How is a Hiatus Hernia treated?
Most hiatal hernias do not cause problems and rarely need treatment. However, since some patients with a hiatal hernia have symptoms of GERD, treatment starts with methods used to manage GERD. These include making such lifestyle changes as:
- Losing weight if you’re overweight.
- Decreasing the portion sizes of meals.
- Avoiding certain acidic foods—such as tomato sauce and citrus fruits or juices—that can irritate the esophageal lining.
- Limiting fried and fatty foods, foods or drinks containing caffeine (including chocolate), peppermint, carbonated beverages, alcoholic beverages, ketchup and mustard, and vinegar.
- Eating meals at least three to four hours before lying down, and avoiding bedtime snacks.
- Keeping your head six inches higher than the rest of your body when lying on your back. Raising the level of your head helps gravity keep your stomach’s contents in the stomach. Raising the head of your bed by angling your mattress works best—piling your pillows doesn’t work as well because it makes you crunch your middle instead of simply angling your body upwards.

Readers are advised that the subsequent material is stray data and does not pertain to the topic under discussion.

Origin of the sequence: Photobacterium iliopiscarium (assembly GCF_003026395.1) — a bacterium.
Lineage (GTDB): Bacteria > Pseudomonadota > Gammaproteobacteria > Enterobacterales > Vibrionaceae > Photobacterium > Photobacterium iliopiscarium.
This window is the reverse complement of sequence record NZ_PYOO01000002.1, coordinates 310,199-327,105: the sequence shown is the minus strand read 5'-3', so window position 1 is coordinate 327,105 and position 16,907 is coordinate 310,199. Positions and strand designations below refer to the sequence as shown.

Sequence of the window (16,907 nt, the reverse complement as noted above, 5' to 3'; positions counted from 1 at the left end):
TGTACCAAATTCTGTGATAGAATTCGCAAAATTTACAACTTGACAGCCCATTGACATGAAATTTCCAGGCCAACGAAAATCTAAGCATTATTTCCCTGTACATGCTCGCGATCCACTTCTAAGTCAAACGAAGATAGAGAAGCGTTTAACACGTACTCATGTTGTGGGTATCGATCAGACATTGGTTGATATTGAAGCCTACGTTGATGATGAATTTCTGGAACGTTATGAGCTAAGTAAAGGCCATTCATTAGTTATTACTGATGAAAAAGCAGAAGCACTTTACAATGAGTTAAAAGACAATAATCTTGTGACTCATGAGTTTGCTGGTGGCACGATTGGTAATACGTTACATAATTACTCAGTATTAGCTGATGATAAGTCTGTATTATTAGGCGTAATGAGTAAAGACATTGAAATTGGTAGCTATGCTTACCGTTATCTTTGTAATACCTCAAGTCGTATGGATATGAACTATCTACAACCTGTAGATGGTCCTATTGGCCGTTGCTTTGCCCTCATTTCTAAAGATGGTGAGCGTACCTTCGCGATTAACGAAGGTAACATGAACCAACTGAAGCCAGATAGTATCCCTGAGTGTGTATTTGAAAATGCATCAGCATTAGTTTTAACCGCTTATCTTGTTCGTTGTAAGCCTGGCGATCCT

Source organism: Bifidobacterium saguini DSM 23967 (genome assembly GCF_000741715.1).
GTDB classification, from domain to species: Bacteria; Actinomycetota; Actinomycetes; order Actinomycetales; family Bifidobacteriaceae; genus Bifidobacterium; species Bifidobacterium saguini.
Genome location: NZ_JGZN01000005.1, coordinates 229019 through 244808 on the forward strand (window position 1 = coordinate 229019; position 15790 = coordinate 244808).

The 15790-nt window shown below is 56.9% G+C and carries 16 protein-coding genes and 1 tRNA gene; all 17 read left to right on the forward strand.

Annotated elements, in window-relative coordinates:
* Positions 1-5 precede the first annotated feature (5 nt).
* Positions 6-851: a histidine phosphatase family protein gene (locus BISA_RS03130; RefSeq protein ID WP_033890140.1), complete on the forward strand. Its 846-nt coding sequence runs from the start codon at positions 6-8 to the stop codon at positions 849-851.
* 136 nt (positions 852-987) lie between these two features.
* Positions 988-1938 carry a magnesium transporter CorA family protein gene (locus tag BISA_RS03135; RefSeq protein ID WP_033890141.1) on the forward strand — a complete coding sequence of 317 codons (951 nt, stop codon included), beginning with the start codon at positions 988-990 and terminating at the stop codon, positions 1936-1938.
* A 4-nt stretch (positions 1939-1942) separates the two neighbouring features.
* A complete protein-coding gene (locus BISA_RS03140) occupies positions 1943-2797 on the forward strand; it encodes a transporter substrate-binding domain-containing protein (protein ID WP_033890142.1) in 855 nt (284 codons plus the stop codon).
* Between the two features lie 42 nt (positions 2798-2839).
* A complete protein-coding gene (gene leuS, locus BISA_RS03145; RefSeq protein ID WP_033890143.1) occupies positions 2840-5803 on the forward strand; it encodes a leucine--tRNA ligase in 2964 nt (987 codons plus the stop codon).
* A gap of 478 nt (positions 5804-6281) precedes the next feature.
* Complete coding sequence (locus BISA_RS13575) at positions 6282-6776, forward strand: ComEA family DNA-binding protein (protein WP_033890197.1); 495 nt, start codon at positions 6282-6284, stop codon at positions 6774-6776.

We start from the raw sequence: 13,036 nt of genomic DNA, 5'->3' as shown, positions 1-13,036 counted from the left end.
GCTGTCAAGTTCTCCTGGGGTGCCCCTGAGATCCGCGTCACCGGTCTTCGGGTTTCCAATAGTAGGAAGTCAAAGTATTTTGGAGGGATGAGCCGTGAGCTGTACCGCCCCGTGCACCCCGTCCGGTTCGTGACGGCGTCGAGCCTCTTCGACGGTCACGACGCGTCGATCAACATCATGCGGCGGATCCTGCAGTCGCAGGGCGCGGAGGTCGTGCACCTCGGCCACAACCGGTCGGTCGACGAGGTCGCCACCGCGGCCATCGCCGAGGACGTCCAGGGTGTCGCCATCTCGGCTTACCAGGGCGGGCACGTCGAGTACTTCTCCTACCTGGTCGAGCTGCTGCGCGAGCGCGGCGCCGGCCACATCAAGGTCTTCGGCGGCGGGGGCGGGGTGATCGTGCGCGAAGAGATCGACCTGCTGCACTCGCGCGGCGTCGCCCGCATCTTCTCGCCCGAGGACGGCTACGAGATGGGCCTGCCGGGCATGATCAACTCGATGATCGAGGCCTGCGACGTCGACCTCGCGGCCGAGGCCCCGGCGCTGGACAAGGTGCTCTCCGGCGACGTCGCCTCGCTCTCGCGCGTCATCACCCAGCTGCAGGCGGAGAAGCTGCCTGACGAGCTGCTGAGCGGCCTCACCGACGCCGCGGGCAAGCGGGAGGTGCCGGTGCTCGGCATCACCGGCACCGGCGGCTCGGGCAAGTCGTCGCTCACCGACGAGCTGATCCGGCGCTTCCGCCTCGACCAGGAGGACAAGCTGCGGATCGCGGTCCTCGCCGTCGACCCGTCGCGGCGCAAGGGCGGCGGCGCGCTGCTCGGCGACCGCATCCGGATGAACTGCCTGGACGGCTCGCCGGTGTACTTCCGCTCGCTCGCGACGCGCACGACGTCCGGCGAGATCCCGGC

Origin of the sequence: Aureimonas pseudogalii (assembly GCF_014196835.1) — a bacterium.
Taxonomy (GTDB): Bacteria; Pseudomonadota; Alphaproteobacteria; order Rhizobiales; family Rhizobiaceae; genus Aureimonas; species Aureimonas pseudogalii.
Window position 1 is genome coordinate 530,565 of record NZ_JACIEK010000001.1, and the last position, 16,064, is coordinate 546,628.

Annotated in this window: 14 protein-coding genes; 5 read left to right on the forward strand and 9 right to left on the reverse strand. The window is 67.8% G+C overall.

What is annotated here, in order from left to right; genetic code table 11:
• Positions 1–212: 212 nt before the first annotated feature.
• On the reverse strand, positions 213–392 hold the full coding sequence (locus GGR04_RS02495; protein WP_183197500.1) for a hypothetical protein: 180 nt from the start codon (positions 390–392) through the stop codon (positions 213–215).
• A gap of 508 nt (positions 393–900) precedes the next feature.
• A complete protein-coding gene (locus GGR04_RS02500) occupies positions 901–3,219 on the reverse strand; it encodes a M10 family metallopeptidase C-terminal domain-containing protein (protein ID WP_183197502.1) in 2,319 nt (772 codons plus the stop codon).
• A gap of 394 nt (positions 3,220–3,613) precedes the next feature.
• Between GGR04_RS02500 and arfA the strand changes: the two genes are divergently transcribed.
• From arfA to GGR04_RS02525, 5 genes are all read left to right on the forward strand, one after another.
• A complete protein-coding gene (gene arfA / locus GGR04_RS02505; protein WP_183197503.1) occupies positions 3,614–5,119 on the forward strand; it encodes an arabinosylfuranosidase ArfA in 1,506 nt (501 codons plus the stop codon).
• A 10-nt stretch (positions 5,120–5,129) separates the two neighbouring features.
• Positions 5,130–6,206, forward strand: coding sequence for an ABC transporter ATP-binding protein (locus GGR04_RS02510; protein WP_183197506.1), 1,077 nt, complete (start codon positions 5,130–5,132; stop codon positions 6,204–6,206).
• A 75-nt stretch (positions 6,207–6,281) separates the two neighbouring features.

- Quitting smoking.
- Not wearing a tight belt or tight clothing that can increase the pressure on the abdomen — such as control top hosiery and body shapers.
- Taking medications after eating to reduce acid in the stomach. These over-the-counter medications include antacids, Gaviscon®, or H-blockers (such as Pepcid AC® or Zantac®).
Sometimes, a medication called a proton-pump inhibitor might be used to treat hiatal hernia. This medication is another way to decrease the amount of stomach acid you have, which can help prevent reflux. When you take this medication, your body doesn’t make as much stomach acid as normal. This is similar to H-blocker medications.
Can over-the-counter medications help relieve my Hiatus Hernia symptoms?
In many cases, over-the-counter medications can help you with some symptoms of hiatal hernia. Antacids are the most common medication you might use for relief. However, if you take over-the-counter medications for longer than two weeks without any improvement, see your healthcare provider. Prescription medications are typically the next step. These can include: